Posted on December 20, 2017 By Ron Jones
Optoma UHZ65 Laser 4K Projector – Picture Quality 2: Black Level and Dark Shadow Level Performance, HDR and Wide Color Gamut (WCG) Performance
Black levels as seen on the Optoma UHZ65.
Black levels as seen on the Epson Home Cinema 5040UB.
Black levels as seen on the Sony VPL-VW285ES.
This Optoma UHZ65, as is typical for Optoma, does not have a dynamic iris to help out lowering black levels. But it does have a feature called “Dynamic Black”, which allows additional help with blacks by dynamically controlling the light output from the projector’s lasers. While lamp-based DLP 4K projectors may offer a similar feature, it actually works when you have a laser light source while being ineffective with lamp-based models.
Overall, the UHZ65 has reasonably good blacks with the help of the Dynamic Black laser diming function, while the native black level (without the help from the dynamic laser diming feature) is not very good for the $4500 price point. The less expensive Epson 1080p pixel shifting UB projectors (e.g., Home Cinema 5040UB) has perhaps a 4 times better native on/off contrast ratio than the UHZ65 while the JVC DLA-RS540 has 10+ times the native contrast ratio of this Optoma. The Sony VPL-VW285ES (the lowest priced true native 4K projector) comes in with a contrast ratio lower then the JVC but higher than the Epson.
Above we have our usual James Bond (Daniel Craig) “night train” image taken with the Optoma, and then the same image on a few other projectors. We’ve converted them to grayscale, and intentionally greatly overexposed. You are looking for a projector that produces a very dark letterbox, and darkest areas of the image, while having the brightest whites in the bright areas. Most of the projectors in this price range are limited to under 2000 lumens after calibration, so for the most dynamic range (as in HDR – High Dynamic Range) has to come from blacker blacks.
That UHDZ65 image is followed by the Epson HC5040UB, that is less expensive competitor that is 3LCD 1080p pixel shifting projector that uses a dynamic iris. The Epson easily bests the Optoma in terms of black levels. The last of the images, is from the Sony VPL-VW285ES which is priced at $5000, or $500 more than the Optoma UHZ65. Although the Sony does not have a dynamic iris, its native black level is much better than the Optoma.
While the Optoma comes up short of the Epson 5040UB, and the Sony, the native black level performance is typical for a DLP projector while the use of laser dimming to improve the dynamic contrast moves it a step ahead of the lamp-based DLPs, certainly those lacking a dynamic iris, at or below the price point of the UHZ65.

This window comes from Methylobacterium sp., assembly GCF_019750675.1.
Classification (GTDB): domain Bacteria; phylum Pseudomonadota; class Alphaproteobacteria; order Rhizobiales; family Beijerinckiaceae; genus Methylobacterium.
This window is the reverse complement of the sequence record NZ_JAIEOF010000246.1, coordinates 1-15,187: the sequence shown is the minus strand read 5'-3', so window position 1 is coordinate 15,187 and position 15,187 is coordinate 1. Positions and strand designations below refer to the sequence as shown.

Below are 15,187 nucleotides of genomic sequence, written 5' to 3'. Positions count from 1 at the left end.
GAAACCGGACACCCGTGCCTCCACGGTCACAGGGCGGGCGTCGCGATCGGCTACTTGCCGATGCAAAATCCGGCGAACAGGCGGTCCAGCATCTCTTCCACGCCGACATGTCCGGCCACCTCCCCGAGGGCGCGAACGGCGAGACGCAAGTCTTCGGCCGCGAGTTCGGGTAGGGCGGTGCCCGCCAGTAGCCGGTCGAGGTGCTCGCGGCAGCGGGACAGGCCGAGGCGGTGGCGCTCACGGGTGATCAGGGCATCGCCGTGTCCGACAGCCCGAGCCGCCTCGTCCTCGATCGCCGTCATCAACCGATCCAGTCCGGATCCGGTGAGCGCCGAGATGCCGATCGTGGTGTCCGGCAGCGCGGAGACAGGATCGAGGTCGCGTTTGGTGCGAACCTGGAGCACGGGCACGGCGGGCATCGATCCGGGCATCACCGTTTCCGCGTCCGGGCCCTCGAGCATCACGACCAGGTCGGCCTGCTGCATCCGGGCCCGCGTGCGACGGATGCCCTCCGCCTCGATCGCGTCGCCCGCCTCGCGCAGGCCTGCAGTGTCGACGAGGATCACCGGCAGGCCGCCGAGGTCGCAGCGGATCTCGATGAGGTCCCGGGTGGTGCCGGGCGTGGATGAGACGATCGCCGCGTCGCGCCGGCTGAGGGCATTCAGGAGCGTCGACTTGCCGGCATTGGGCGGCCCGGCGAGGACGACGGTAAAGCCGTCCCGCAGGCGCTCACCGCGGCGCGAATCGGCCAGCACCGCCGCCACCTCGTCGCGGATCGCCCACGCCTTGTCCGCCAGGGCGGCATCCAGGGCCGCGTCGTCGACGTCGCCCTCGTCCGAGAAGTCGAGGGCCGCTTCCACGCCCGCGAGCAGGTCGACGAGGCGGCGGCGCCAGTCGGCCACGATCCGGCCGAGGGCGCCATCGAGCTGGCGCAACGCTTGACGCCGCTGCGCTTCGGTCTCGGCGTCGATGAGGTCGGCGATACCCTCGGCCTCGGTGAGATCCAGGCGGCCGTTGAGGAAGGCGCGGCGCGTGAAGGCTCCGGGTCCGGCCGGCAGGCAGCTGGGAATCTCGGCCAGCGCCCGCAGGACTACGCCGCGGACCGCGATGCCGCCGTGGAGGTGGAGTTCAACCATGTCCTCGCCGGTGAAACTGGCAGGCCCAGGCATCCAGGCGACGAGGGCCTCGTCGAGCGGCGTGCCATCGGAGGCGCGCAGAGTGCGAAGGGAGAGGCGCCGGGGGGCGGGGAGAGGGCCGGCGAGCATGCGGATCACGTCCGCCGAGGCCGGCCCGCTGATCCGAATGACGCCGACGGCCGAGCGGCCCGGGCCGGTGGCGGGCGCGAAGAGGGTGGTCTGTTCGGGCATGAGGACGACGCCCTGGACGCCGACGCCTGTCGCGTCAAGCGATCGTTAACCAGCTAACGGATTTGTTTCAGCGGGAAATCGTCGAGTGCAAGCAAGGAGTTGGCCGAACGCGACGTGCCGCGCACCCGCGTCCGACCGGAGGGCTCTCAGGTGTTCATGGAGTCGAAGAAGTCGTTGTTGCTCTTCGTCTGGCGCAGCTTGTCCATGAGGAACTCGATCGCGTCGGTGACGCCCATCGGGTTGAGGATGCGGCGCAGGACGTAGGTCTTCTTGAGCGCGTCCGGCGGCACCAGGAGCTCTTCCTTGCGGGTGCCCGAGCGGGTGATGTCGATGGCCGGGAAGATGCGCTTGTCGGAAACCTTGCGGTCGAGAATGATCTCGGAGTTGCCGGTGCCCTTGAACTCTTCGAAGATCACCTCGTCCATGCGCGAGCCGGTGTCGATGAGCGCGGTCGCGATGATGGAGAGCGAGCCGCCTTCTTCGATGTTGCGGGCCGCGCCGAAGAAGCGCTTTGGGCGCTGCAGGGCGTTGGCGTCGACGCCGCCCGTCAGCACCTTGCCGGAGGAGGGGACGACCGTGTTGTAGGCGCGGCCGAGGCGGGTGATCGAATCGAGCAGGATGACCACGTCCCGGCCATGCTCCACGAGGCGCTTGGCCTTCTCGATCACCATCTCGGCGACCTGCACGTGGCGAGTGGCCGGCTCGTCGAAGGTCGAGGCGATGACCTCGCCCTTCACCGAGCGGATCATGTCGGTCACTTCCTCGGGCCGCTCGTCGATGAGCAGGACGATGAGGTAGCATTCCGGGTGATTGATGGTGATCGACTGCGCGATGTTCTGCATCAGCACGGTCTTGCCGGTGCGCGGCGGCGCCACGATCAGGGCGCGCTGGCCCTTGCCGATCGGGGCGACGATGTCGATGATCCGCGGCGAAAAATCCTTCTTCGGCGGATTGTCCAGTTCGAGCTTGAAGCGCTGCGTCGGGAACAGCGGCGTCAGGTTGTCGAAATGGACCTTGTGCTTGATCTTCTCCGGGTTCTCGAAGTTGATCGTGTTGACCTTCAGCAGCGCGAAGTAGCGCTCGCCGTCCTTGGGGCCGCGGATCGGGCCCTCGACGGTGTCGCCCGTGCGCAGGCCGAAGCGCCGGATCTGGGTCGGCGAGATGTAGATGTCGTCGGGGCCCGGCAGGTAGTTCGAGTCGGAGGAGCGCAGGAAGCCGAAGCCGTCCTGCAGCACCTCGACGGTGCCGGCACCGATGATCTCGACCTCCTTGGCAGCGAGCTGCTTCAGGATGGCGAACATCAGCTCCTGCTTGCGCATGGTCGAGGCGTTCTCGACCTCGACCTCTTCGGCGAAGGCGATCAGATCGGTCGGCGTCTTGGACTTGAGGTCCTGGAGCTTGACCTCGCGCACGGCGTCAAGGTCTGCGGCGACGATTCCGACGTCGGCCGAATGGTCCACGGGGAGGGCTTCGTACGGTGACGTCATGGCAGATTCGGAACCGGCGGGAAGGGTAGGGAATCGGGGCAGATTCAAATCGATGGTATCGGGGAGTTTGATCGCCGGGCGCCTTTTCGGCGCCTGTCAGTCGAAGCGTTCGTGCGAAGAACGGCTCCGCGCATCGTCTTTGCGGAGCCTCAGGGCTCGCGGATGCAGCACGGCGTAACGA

A scene from MadMax, projected by the Optoma UHZ65 in 4K.
A scene from Lucy, projected by the Optoma UHZ65 in 4K.
The first 3 of the above screen shots are from the movie “Mad Max Fury Road” and next 3 screen shots are from the movie “Lucy” from the Ultra HD Blu-release. These are example of scenes that include HDR enabled extra bright picture elements. The UHZ65 does a fair job at displaying HDR content with the help of the Dynamic Black feature to lower the black level during dark scenes and the Brilliant Color feature to increase the white level. However, use of the features does introduce certain other picture inaccuracies, so it becomes a trade-off. Remember this projector, along with the other DLP 4K projectors we have recently reviewed, has a rather limited native dynamic range with a native on/off contrast ratio of about 1100:1. Image processing, laser diming, dynamic irises, etc. can make black darker but only during overall dark scenes and whites brighter during overall bright scenes. What these extra projector functions cannot do os display small but really bright picture elements within a overall dark scene where the black levels are also kept really low. That limitation separates the HDR capabilities of projectors with limited native dynamic range from those that have a large native dynamic range.
I was informed by Optoma as this review was being finalized that there is a new firmware update (version C06) that makes some improvement in HDR, while this review is based on system firmware version of C05.
As for support for Wide Color Gamut (WCG), the best the UHZ65 can do is accept in input from a 4K/UHD video source that includes use of WCG, conveyed within a Rec. 2020 “container”, then display the picture using what amounts to the more limited Rec. 709 color space.
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